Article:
As I indicated on a previous post, there are certain items that I would have in my portmanteaus if ever a cataclysm of noble note were to strike our civilization and threaten our humanity; the items in my portmanteaus’ keep might offer something to the people or civilization attempting to emerge from such calamity.
A Rod and Reel
In our family, there was no clear line between religion and fly fishing. We lived at the junction of great trout rivers in western Montana, and our father was a Presbyterian minister and a fly fisherman who tried his own flies and taught others. He told us about Christ’s disciples being fisherman, and we were left to assume, as my brother and I did, that all first-class fishermen on the Sea of Galilee were fly fishermen and that John, the favorite, was a dry-fly fisherman.
A River Runs Through It, Norman Maclean
They picked up the gear from the boat. The old man carried the mast on his shoulder and the boy carried the wooden box with the coiled, hard-braided brown lines, the gaff and the harpoon with its shaft. The box with the baits was under the stern of the skiff along with the club that was used to subdue the big fish when they were brought alongside. No one would steal from the old man but it was better to take the sail and the heavy lines home as the dew was bad for them and, though he was quite sure no local people would steal from him, the old man thought that a gaff and a harpoon were needless temptations to leave in a boat.
The Old Man and The Sea, Ernest Hemingway
Together were Simon Peter, Thomas called Didymus, Nathanael from Cana in Galilee, Zebedee’s sons, and two others of his disciples. Simon Peter said to them, “I am going fishing.” They said to him, “We also will come with you.” So they went out and got into the boat, but that night they caught nothing. When it was already dawn, Jesus was standing on the shore; but the disciples did not realize that it was Jesus. Jesus said to them, “Children, have you caught anything to eat?” They answered him, “No. So he said to them, “Cast the net over the right side of the boat and you will find something.” So they cast it, and were not able to pull it in because of the number of fish.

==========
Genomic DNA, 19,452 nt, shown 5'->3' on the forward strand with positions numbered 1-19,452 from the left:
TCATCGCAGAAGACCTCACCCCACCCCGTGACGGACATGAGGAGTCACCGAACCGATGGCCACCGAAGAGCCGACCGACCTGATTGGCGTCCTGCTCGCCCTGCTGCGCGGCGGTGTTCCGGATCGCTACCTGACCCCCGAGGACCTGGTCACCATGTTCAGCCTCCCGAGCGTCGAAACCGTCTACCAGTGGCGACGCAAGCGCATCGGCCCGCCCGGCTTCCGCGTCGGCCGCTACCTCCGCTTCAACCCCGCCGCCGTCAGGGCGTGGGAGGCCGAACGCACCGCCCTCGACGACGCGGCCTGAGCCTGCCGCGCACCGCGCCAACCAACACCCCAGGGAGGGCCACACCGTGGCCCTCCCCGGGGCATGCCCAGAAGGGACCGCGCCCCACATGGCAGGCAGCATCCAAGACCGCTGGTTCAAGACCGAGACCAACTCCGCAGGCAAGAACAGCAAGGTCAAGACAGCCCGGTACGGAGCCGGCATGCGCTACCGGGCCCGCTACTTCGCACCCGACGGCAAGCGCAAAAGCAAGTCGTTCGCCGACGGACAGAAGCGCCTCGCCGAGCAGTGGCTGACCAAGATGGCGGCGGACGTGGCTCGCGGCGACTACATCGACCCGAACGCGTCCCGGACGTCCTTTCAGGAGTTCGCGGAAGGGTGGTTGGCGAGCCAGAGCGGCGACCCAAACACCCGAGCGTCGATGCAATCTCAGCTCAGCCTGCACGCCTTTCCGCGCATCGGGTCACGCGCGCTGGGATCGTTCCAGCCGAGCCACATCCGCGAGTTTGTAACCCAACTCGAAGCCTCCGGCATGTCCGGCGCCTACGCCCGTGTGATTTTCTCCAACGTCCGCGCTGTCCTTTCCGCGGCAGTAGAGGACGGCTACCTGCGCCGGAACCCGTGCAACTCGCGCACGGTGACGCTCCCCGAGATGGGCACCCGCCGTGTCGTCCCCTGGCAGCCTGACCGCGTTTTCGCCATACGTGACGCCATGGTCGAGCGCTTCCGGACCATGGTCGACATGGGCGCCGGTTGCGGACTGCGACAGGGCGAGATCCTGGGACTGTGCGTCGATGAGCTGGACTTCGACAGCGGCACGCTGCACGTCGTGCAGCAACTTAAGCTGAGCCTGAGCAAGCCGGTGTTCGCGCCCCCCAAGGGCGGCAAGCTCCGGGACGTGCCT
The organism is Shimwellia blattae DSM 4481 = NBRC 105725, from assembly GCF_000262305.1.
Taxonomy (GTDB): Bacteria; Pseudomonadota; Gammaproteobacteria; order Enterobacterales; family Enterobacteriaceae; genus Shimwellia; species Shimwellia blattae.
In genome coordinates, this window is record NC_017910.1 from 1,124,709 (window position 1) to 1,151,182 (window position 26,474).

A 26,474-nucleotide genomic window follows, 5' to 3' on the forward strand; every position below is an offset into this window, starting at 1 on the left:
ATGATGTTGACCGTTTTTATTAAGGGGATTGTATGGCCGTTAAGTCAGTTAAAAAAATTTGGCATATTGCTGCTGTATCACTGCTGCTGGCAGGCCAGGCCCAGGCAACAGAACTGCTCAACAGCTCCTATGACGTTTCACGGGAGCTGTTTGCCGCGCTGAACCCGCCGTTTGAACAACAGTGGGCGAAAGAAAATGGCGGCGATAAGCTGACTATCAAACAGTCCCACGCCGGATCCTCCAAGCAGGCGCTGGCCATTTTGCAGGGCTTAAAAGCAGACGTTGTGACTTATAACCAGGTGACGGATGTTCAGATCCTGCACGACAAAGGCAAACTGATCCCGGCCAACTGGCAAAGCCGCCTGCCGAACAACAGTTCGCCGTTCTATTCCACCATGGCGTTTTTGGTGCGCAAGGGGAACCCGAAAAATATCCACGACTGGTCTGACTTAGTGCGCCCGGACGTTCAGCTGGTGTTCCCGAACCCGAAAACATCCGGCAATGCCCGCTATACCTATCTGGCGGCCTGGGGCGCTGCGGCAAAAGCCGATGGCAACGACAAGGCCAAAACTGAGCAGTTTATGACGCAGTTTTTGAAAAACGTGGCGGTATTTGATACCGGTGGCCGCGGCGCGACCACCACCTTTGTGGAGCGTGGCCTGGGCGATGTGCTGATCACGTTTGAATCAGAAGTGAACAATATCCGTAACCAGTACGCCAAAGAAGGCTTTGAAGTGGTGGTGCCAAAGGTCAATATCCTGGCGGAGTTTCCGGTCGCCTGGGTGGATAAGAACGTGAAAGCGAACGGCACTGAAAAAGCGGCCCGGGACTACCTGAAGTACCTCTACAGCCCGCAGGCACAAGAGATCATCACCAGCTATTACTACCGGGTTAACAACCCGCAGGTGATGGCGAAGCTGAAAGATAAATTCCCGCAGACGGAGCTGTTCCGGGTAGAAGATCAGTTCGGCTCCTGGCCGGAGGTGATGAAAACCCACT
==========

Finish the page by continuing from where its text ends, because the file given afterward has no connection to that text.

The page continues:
The Gospel of John
My father is a fisherman. This is not his paid profession, though he has won and placed in many tournaments and with them the spoils of his art and diligence. He’s fished all his life, since his early days growing up here in Raleigh on a small pond behind his house. He works to provide for the family, but I imagine he will give up his career in medical research and statistics, and give over his many remaining years to searching out and catching the many fish from which his job has kept him.
Throughout my own lifetime, my father has imparted much of his fishing knowledge to me, so that fishing is less about skills and knowledge and more about natural feel and intuition. Still, all his skills and knowledge are the easy reason he catches many more fish than I ever will.
I wonder why my father wasn’t born to a fishing village, to which he would offer his skill and knowledge to keep the village feed and thriving. Some tribes honor their great warriors or chieftains or even priests; his tribe would honor its champion fishermen. His fisherman guild would inspire the youth of the clan and the surrounding clans to send their young boys and men to learn his near mystical approach to fishing: one part expertise and knowledge of fishing, one part intuition, perception and insight on fish.
My father attended university to become a veterinarian, and so naturally studied chemistry and zoology. Mastery of zoology only makes sense for a master fisherman: knowledge of build, feeding and migratory patterns, etc . I remember in his study, adjacent to my bedroom, posters of fish and shark species, complete with their Latin and Greek nomenclature, and so as I studied these ancient languages, we’d chat about the taxonomy of the fish he had caught many times over.
Leiostomus xanthurus : spot (croaker), my grandmother’s favorite eating fish.
Sciaenops ocellatus : red drum, which my dad would hold up to my ear, so I could hear the near-percussive drumming sound, giving the fish its name.
Rachycentron canadum : cobia, of which my father has recently become a master. In recent years he caught either the first keep-able cobia of the season, or the largest of the tournament.
I’m not sure if my father loves competing in fishing tournaments like other athletes do their respective contests. Part of me gathers he likes the camaraderie of his fellow fishing friends, and he loves the fishing and the fish, but I do doubt he’s compelled by the trophies that he’s occasionally brought home as spoils (n.b., I do know he likes the fishing gear that is offered as tournament prizes).
A rod and reel would only make sense in my portmanteaus, especially if I were to seek out Shakleford Banks as my place of escape given the cataclysm. I’m not the champion my father is at fishing techniques, fishing seasons, and fishing spots, not to mention the skills to handle the fish once they are caught, though we’d both concede to my mother and his late mother, my grandmother, as to the cooking of those fish. With a rod and reel I’d have a possibility of continuing and sustaining life, eating fish, and enjoying their catching.